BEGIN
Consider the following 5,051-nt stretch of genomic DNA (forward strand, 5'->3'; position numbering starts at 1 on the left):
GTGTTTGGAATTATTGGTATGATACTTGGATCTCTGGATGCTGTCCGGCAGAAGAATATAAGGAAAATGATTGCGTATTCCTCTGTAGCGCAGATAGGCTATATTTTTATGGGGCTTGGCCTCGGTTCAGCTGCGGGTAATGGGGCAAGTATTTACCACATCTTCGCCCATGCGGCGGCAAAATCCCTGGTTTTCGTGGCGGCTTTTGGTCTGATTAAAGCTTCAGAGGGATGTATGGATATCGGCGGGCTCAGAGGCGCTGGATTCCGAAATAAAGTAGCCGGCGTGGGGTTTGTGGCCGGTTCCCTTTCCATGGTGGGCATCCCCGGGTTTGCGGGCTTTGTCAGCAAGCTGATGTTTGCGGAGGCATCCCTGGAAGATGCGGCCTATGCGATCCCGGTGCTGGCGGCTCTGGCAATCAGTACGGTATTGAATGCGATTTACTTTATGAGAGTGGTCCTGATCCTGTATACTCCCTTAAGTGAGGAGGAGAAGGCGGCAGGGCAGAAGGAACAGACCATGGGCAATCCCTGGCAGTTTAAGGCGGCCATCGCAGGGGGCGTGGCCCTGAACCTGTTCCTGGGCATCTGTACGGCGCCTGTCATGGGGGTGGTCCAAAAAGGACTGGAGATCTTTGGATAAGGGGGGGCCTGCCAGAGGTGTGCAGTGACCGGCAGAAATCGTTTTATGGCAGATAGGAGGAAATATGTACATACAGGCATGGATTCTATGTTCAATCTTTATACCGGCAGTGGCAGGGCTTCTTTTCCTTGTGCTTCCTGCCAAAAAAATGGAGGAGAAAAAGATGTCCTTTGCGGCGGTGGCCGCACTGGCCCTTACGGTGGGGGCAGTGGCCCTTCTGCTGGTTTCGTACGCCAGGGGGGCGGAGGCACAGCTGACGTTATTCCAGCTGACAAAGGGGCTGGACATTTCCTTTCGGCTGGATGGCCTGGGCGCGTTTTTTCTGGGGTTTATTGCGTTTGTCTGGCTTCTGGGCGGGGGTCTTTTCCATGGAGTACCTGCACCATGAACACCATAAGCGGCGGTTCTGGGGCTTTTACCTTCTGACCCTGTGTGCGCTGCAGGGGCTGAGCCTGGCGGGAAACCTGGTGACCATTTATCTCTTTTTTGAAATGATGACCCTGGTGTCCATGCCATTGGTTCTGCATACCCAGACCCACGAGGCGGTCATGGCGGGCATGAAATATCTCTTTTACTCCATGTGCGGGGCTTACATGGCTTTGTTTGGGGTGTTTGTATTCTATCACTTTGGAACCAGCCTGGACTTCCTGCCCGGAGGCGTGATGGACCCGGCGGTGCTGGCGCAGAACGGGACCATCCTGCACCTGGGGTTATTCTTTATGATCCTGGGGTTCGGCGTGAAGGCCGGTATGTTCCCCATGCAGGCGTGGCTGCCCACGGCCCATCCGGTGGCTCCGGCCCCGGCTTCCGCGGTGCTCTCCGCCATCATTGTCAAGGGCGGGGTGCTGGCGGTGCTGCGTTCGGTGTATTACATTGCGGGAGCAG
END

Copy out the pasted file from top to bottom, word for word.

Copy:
Consider the following 5,051-nt stretch of genomic DNA (forward strand, 5'->3'; position numbering starts at 1 on the left):
GTGTTTGGAATTATTGGTATGATACTTGGATCTCTGGATGCTGTCCGGCAGAAGAATATAAGGAAAATGATTGCGTATTCCTCTGTAGCGCAGATAGGCTATATTTTTATGGGGCTTGGCCTCGGTTCAGCTGCGGGTAATGGGGCAAGTATTTACCACATCTTCGCCCATGCGGCGGCAAAATCCCTGGTTTTCGTGGCGGCTTTTGGTCTGATTAAAGCTTCAGAGGGATGTATGGATATCGGCGGGCTCAGAGGCGCTGGATTCCGAAATAAAGTAGCCGGCGTGGGGTTTGTGGCCGGTTCCCTTTCCATGGTGGGCATCCCCGGGTTTGCGGGCTTTGTCAGCAAGCTGATGTTTGCGGAGGCATCCCTGGAAGATGCGGCCTATGCGATCCCGGTGCTGGCGGCTCTGGCAATCAGTACGGTATTGAATGCGATTTACTTTATGAGAGTGGTCCTGATCCTGTATACTCCCTTAAGTGAGGAGGAGAAGGCGGCAGGGCAGAAGGAACAGACCATGGGCAATCCCTGGCAGTTTAAGGCGGCCATCGCAGGGGGCGTGGCCCTGAACCTGTTCCTGGGCATCTGTACGGCGCCTGTCATGGGGGTGGTCCAAAAAGGACTGGAGATCTTTGGATAAGGGGGGGCCTGCCAGAGGTGTGCAGTGACCGGCAGAAATCGTTTTATGGCAGATAGGAGGAAATATGTACATACAGGCATGGATTCTATGTTCAATCTTTATACCGGCAGTGGCAGGGCTTCTTTTCCTTGTGCTTCCTGCCAAAAAAATGGAGGAGAAAAAGATGTCCTTTGCGGCGGTGGCCGCACTGGCCCTTACGGTGGGGGCAGTGGCCCTTCTGCTGGTTTCGTACGCCAGGGGGGCGGAGGCACAGCTGACGTTATTCCAGCTGACAAAGGGGCTGGACATTTCCTTTCGGCTGGATGGCCTGGGCGCGTTTTTTCTGGGGTTTATTGCGTTTGTCTGGCTTCTGGGCGGGGGTCTTTTCCATGGAGTACCTGCACCATGAACACCATAAGCGGCGGTTCTGGGGCTTTTACCTTCTGACCCTGTGTGCGCTGCAGGGGCTGAGCCTGGCGGGAAACCTGGTGACCATTTATCTCTTTTTTGAAATGATGACCCTGGTGTCCATGCCATTGGTTCTGCATACCCAGACCCACGAGGCGGTCATGGCGGGCATGAAATATCTCTTTTACTCCATGTGCGGGGCTTACATGGCTTTGTTTGGGGTGTTTGTATTCTATCACTTTGGAACCAGCCTGGACTTCCTGCCCGGAGGCGTGATGGACCCGGCGGTGCTGGCGCAGAACGGGACCATCCTGCACCTGGGGTTATTCTTTATGATCCTGGGGTTCGGCGTGAAGGCCGGTATGTTCCCCATGCAGGCGTGGCTGCCCACGGCCCATCCGGTGGCTCCGGCCCCGGCTTCCGCGGTGCTCTCCGCCATCATTGTCAAGGGCGGGGTGCTGGCGGTGCTGCGTTCGGTGTATTACATTGCGGGAGCAG